AILSA CHANG, HOST:
All right. Two GOP sources tell NPR that former Attorney General Jeff Sessions is going to make a run for his old Senate seat in Alabama. Qualifying for that seat, which is now held by Democrat Doug Jones, ends this Friday.
Here to talk about Jeff Sessions' potential comeback bid is NPR's Debbie Elliott. Hey, Debbie.
DEBBIE ELLIOTT, BYLINE: Hello.
CHANG: All right. So what do we know about Sessions' plans?
ELLIOTT: Well, the rumor mill has been active for weeks here in Alabama and there in D.C. And Alabama's other senator, Richard Shelby, has talked about how he would welcome Sessions back into the chamber. Sources today are telling NPR's congressional correspondent Susan Davis that he will announce a comeback bid before the Friday deadline and that Sessions is definitely acting alone and without the coordination of the Republican establishment.
CHANG: Acting alone, presumably because of his now-soured relationship with President Trump, right?
ELLIOTT: Right. If - as we all remember, Sessions stepped down as attorney general after being repeatedly mocked by President Trump. Trump was upset that Sessions had recused himself from special counsel Robert Mueller's Russia investigation.
But we should note that their relationship was not always so bad. In fact, Sessions was the very first Republican senator to get behind what, at the time, was Trump's long-shot campaign for the...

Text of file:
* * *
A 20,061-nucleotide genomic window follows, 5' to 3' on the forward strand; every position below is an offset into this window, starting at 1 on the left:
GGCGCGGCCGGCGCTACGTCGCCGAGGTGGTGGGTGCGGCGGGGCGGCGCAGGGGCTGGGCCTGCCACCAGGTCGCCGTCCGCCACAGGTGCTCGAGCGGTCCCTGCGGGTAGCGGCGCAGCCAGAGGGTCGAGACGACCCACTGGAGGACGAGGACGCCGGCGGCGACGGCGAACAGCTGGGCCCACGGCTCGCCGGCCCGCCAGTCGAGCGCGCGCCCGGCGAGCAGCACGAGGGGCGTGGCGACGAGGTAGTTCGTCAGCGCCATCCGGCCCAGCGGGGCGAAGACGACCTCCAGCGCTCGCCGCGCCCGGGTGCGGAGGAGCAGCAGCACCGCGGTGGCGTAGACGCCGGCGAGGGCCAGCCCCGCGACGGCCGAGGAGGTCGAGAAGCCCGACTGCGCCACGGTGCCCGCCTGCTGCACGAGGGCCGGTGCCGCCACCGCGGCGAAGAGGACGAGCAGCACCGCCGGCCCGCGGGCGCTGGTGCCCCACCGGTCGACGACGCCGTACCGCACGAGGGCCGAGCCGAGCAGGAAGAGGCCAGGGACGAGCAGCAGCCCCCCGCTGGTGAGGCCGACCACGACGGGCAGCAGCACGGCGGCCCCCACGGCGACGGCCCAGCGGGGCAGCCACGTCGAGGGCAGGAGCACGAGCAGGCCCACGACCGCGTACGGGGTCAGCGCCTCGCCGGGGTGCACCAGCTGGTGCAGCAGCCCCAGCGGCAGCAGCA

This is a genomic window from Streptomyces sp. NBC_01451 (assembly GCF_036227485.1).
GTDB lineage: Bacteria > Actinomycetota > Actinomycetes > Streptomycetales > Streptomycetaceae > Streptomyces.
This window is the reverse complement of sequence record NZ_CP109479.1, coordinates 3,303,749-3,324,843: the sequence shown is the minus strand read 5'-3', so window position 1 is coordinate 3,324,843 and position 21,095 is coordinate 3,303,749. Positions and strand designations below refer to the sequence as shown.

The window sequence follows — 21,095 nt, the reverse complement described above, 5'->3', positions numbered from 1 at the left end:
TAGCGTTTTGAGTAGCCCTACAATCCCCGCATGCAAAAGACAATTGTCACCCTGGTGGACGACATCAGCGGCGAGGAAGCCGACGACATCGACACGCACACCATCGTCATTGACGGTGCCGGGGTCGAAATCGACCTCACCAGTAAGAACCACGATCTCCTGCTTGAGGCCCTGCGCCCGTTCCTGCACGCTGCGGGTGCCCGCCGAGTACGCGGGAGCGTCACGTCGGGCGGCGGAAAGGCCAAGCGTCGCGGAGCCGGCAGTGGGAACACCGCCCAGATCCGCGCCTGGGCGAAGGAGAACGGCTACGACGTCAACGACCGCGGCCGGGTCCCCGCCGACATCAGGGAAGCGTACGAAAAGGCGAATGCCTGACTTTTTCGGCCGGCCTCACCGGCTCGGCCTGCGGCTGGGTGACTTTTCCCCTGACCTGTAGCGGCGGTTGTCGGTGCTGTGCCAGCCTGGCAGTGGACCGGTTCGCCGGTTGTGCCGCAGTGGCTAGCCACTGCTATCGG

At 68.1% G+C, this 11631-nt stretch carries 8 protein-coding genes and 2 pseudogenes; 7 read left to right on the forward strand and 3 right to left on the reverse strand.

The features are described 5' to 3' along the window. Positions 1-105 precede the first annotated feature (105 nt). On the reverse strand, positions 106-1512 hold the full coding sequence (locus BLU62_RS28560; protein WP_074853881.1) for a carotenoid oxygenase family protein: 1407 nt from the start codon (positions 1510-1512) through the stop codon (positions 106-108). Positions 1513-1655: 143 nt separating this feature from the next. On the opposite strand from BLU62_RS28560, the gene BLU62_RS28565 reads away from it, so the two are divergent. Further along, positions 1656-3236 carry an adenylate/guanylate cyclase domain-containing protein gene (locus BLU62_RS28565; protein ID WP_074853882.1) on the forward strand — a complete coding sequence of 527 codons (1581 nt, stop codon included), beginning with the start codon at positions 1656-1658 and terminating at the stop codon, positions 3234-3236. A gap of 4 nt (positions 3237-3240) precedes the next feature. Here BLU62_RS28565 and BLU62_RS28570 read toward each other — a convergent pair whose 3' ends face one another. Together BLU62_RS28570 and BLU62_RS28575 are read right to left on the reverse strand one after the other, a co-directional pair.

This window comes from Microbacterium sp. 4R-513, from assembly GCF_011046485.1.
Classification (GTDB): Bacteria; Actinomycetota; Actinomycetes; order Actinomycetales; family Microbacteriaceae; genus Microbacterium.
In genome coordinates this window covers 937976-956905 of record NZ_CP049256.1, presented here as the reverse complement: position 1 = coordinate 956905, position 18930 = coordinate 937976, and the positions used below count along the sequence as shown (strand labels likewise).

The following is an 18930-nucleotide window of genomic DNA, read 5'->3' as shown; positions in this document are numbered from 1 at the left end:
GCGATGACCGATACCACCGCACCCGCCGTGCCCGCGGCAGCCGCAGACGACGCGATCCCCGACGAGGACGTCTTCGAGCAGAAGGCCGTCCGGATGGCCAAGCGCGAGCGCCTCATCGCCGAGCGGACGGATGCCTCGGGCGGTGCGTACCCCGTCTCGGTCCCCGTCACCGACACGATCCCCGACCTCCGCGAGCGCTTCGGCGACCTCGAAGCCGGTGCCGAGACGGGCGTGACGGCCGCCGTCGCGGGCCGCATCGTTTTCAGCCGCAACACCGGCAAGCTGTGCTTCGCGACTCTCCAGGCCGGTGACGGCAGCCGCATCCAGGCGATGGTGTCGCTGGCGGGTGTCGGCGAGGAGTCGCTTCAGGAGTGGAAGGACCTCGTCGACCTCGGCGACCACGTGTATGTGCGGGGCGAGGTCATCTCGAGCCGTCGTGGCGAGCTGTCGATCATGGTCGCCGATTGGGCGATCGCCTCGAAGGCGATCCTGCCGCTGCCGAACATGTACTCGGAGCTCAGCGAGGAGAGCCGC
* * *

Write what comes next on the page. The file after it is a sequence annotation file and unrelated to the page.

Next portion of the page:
ELLIOTT: ...GOP nomination. I have this little clip from Trump campaigning in Alabama in 2015. Let's listen.
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PRESIDENT DONALD TRUMP: We have a man here who really helped me, and he was the one person - I sought his counsel because he's been so spot on. He's so highly respected. Has anybody ever heard of Senator Jeff Sessions?
CHANG: That sounds so vintage now (laughter).
ELLIOTT: Yes. The conservative Sessions, you know, had Trump's ear on tougher immigration policies that Sessions had been championing for years. And the two of them were aligned on trade and foreign policy, as well.
CHANG: Now, there are already half a dozen Republicans running for that seat, right? So what happens if Sessions enters this race? Would he be a front-runner, you think?
ELLIOTT: Well, that's the question. It certainly throws things wide open. You know, Sessions held that Senate seat for 20 years. So he's very well-known in Alabama and popular - or he was before his fallout with President Trump. The question is whether, you know, Trump's repeated ridicule has changed that. Trump is also extremely popular in Alabama.
The other candidates who are vying for the Republican nomination have hinted at that vulnerability. Representative Bradley Byrne of Mobile said in a statement that he would not exit the primary if Sessions gets in. He says, quote, "Alabama deserves a senator who will stand with the president and won't run away and hide from a fight." You hear similar sentiments from Tommy Tuberville, the former Auburn football coach who's running. He said Sessions had a chance to stand and defend the president and failed. And we should note that the crowded field also includes the man Senator Doug Jones, the Democrat, beat - twice-ousted former Alabama Supreme Court Justice Roy Moore.
CHANG: All right. That's NPR's Debbie Elliott in Orange Beach, Ala. Thanks, Debbie.
ELLIOTT: You're welcome.
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